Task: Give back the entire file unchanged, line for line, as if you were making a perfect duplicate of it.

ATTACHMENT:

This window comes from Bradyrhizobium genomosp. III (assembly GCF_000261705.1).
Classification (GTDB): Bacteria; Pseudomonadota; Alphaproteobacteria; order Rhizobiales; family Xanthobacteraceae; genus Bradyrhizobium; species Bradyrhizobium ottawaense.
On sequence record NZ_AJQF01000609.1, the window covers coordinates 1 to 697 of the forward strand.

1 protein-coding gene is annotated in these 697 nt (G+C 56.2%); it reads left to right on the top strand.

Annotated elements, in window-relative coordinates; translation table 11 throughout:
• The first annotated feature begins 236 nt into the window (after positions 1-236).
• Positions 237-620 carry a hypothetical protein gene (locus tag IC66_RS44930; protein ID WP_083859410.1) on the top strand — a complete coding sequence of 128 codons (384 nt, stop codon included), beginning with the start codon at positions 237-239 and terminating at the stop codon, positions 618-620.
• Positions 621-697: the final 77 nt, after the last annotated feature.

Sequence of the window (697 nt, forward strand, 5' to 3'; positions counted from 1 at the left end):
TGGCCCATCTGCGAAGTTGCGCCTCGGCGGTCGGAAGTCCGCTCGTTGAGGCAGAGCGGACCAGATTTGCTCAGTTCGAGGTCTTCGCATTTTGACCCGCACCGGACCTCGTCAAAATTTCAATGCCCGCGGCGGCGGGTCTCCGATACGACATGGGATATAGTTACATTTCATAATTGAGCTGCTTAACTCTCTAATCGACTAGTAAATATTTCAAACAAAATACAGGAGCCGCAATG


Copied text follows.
This window comes from Bradyrhizobium genomosp. III (assembly GCF_000261705.1).
Classification (GTDB): Bacteria; Pseudomonadota; Alphaproteobacteria; order Rhizobiales; family Xanthobacteraceae; genus Bradyrhizobium; species Bradyrhizobium ottawaense.
On sequence record NZ_AJQF01000609.1, the window covers coordinates 1 to 697 of the forward strand.

1 protein-coding gene is annotated in these 697 nt (G+C 56.2%); it reads left to right on the top strand.

Annotated elements, in window-relative coordinates; translation table 11 throughout:
• The first annotated feature begins 236 nt into the window (after positions 1-236).
• Positions 237-620 carry a hypothetical protein gene (locus tag IC66_RS44930; protein ID WP_083859410.1) on the top strand — a complete coding sequence of 128 codons (384 nt, stop codon included), beginning with the start codon at positions 237-239 and terminating at the stop codon, positions 618-620.
• Positions 621-697: the final 77 nt, after the last annotated feature.

Sequence of the window (697 nt, forward strand, 5' to 3'; positions counted from 1 at the left end):
TGGCCCATCTGCGAAGTTGCGCCTCGGCGGTCGGAAGTCCGCTCGTTGAGGCAGAGCGGACCAGATTTGCTCAGTTCGAGGTCTTCGCATTTTGACCCGCACCGGACCTCGTCAAAATTTCAATGCCCGCGGCGGCGGGTCTCCGATACGACATGGGATATAGTTACATTTCATAATTGAGCTGCTTAACTCTCTAATCGACTAGTAAATATTTCAAACAAAATACAGGAGCCGCAATG